Paper by Ira Rubinstein and Bilyana Petkova: “Privacy — understood in terms of freedom from identification, surveillance and profiling — is a precondition of the diversity and tolerance that define the urban experience, But with “smart” technologies eroding the anonymity of city sidewalks and streets, and turning them into surveilled spaces, are cities the first to get caught in the line of fire? Alternatively, are cities the final bastions of privacy? Will the interaction of tech companies and city governments lead cities worldwide to converge around the privatization of public spaces and monetization of data with little to no privacy protections? Or will we see different city identities take root based on local resistance and legal action?
This Article delves into these questions from a federalist and localist angle. In contrast to other fields in which American cities lack the formal authority to govern, we show that cities still enjoy ample powers when it comes to privacy regulation. Fiscal concerns, rather than state or federal preemption, play a role in privacy regulation, and the question becomes one of how cities make use of existing powers. Populous cosmopolitan cities, with a sizeable market share and significant political and cultural clout, are in particularly noteworthy positions to take advantage of agglomeration effects and drive hard deals when interacting with private firms. Nevertheless, there are currently no privacy front runners or privacy laggards; instead, cities engage in “privacy activism” and “data stewardship.”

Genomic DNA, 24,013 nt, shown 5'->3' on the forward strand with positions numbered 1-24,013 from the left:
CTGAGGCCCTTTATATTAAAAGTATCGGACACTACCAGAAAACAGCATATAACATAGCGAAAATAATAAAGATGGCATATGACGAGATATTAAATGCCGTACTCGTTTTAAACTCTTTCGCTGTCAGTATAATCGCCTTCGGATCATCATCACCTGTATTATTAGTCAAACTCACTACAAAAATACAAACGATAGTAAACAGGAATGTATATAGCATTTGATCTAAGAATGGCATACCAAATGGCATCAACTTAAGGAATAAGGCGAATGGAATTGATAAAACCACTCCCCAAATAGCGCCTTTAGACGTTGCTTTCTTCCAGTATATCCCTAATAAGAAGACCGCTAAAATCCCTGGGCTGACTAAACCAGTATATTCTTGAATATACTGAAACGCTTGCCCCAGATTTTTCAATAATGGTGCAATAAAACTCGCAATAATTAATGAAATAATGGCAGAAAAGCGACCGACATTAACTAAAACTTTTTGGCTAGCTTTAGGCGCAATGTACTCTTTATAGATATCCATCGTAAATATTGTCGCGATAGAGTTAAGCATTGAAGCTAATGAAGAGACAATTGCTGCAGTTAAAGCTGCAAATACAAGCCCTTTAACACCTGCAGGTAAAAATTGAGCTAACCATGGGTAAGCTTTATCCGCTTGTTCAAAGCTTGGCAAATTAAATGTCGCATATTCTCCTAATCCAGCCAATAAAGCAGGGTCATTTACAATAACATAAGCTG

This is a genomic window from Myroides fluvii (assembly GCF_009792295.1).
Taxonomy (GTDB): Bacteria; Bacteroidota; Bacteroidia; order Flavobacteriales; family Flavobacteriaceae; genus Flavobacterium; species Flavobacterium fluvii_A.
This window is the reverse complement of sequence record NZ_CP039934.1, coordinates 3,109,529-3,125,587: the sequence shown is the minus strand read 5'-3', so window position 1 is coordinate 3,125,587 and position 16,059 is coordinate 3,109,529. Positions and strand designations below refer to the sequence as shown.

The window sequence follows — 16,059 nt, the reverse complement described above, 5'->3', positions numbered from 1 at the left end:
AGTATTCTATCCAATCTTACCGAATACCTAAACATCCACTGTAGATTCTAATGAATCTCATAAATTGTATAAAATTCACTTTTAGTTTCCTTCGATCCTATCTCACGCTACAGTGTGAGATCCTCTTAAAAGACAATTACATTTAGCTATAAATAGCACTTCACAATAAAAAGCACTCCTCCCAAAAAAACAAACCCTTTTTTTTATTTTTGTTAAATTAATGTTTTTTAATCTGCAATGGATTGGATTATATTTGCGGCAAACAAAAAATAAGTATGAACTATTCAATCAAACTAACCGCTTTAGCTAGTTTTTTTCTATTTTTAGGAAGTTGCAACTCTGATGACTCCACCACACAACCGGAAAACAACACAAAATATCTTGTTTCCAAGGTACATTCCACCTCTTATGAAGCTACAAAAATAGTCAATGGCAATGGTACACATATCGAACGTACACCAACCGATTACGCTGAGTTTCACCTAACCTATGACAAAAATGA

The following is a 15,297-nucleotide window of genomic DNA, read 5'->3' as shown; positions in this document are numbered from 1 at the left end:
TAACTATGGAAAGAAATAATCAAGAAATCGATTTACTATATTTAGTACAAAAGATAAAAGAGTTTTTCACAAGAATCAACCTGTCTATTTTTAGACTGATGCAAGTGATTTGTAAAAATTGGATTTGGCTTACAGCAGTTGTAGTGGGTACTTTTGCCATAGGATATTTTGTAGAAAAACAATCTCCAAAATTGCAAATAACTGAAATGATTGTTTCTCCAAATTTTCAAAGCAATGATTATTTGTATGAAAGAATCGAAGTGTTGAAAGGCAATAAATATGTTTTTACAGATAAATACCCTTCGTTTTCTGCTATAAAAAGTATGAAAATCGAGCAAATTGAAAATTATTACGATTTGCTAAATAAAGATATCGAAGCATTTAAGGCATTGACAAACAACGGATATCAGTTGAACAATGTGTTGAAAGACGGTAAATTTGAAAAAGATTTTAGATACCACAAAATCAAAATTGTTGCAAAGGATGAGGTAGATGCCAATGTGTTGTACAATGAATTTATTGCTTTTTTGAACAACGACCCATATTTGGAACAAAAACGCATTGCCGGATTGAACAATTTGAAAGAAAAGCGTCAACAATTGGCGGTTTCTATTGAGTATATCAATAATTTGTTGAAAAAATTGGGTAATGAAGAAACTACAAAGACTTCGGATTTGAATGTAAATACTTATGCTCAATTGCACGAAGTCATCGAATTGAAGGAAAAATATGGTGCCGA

First, as privacy activists, U.S. cities use public interest litigation to defend their citizens’ personal information in high profile political participation and consumer protection cases. Examples include legal challenges to the citizenship question in the 2020 Census, and to instances of data breach including Facebook third-party data sharing practices and the Equifax data breach. We link the Census 2020 data wars to sanctuary cities’ battles with the federal administration to demonstrate that political dissent and cities’ social capital — diversity — are intrinsically linked to privacy. Regarding the string of data breach cases, cities expand their experimentation zone by litigating privacy interests against private parties.
Second, cities as data stewards use data to regulate their urban environment. As providers of municipal services, they collect, analyze and act on a broad range of data about local citizens or cut deals with tech companies to enhance transit, housing, utility, telecom, and environmental services by making them smart while requiring firms like Uber and Airbnb to share data with city officials. This has proven contentious at times but in both North American and European cities, open data and more cooperative forms of data sharing between the city, commercial actors, and the public have emerged, spearheaded by a transportation data trust in Seattle. This Article contrasts the Seattle approach with the governance and privacy deficiencies accompanying the privately-led Quayside smart city project in Toronto. Finally, this Article finds the data trust model of data sharing to hold promise, not least since the European rhetoric of exclusively city-owned data presented by Barcelona might prove difficult to realize in practice….(More)”.